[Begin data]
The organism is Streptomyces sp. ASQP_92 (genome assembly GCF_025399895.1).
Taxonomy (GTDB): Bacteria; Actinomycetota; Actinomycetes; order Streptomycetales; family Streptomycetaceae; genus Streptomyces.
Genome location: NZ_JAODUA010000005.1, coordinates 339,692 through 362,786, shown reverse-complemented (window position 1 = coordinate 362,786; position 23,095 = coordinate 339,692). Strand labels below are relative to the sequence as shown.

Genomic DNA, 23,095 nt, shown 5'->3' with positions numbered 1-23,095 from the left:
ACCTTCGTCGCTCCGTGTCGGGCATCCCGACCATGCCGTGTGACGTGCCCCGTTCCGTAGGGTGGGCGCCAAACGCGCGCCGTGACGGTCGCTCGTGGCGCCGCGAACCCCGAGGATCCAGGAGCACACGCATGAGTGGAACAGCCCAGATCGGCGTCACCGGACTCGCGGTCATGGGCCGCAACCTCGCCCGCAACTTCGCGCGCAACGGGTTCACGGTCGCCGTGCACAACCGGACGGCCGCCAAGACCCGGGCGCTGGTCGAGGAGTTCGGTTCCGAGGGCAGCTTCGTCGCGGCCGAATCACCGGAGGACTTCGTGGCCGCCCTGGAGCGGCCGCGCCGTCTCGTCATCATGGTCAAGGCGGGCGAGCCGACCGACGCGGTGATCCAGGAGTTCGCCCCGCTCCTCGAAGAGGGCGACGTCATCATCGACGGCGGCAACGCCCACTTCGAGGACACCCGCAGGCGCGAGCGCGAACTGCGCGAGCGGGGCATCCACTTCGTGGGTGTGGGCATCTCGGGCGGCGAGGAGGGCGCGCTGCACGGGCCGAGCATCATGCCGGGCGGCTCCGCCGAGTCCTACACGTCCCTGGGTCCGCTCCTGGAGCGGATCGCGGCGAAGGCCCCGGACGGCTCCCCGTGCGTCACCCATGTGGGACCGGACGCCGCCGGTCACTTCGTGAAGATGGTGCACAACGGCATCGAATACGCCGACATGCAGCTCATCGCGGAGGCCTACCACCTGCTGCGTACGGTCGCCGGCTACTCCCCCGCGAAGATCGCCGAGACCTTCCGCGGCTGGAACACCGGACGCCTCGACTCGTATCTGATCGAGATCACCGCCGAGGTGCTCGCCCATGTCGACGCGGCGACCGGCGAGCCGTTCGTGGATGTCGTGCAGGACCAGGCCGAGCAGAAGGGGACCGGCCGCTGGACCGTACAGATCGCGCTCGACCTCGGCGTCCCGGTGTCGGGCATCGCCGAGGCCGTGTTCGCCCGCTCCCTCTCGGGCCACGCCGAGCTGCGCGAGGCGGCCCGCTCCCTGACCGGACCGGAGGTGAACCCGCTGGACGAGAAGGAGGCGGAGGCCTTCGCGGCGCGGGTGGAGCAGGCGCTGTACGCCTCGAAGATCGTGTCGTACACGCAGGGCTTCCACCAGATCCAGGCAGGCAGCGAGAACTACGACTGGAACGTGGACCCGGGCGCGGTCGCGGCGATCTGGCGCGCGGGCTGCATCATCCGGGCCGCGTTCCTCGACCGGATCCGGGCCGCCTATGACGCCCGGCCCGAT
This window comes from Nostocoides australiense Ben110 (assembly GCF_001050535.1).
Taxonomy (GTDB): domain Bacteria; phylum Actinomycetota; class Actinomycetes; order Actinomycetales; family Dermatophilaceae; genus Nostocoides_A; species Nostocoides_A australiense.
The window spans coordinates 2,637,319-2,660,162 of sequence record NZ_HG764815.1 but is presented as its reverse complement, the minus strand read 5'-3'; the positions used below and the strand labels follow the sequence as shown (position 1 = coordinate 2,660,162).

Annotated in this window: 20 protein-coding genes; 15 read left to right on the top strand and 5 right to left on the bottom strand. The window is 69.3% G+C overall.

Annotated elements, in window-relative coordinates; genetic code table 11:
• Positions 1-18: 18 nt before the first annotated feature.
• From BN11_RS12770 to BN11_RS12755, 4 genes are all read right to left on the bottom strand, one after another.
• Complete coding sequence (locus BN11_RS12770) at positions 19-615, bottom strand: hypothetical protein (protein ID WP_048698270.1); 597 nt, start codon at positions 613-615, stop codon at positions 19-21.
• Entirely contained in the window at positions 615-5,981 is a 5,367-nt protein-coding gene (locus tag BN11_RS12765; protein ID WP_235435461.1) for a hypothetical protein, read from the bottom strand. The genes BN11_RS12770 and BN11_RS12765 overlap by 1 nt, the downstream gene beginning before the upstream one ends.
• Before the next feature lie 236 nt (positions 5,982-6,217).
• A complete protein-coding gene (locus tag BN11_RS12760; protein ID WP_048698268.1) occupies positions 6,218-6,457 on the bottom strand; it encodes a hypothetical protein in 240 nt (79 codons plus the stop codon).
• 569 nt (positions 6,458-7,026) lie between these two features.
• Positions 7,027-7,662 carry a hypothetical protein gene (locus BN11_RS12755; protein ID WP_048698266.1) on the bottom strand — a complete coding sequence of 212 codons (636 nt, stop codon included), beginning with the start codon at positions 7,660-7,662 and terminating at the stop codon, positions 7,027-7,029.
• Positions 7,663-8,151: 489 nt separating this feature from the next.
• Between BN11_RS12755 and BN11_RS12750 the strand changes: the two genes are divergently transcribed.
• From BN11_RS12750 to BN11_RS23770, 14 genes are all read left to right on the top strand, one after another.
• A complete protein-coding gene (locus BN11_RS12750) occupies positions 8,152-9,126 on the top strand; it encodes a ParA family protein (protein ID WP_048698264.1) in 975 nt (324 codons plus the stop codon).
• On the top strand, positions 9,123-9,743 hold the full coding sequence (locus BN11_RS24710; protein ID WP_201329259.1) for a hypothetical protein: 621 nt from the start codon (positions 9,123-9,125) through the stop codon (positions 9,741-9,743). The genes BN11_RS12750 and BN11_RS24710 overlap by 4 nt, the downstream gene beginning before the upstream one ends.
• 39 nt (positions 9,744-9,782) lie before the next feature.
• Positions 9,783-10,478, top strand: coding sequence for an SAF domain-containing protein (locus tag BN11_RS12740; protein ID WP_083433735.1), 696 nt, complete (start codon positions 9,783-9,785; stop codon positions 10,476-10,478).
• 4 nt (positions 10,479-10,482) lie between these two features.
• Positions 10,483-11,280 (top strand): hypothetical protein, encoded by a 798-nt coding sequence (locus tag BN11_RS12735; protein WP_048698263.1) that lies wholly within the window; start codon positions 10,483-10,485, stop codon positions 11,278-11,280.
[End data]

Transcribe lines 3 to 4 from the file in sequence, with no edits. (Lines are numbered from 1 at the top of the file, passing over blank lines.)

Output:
Genome location: NZ_JAODUA010000005.1, coordinates 339,692 through 362,786, shown reverse-complemented (window position 1 = coordinate 362,786; position 23,095 = coordinate 339,692). Strand labels below are relative to the sequence as shown.

Genomic DNA, 23,095 nt, shown 5'->3' with positions numbered 1-23,095 from the left: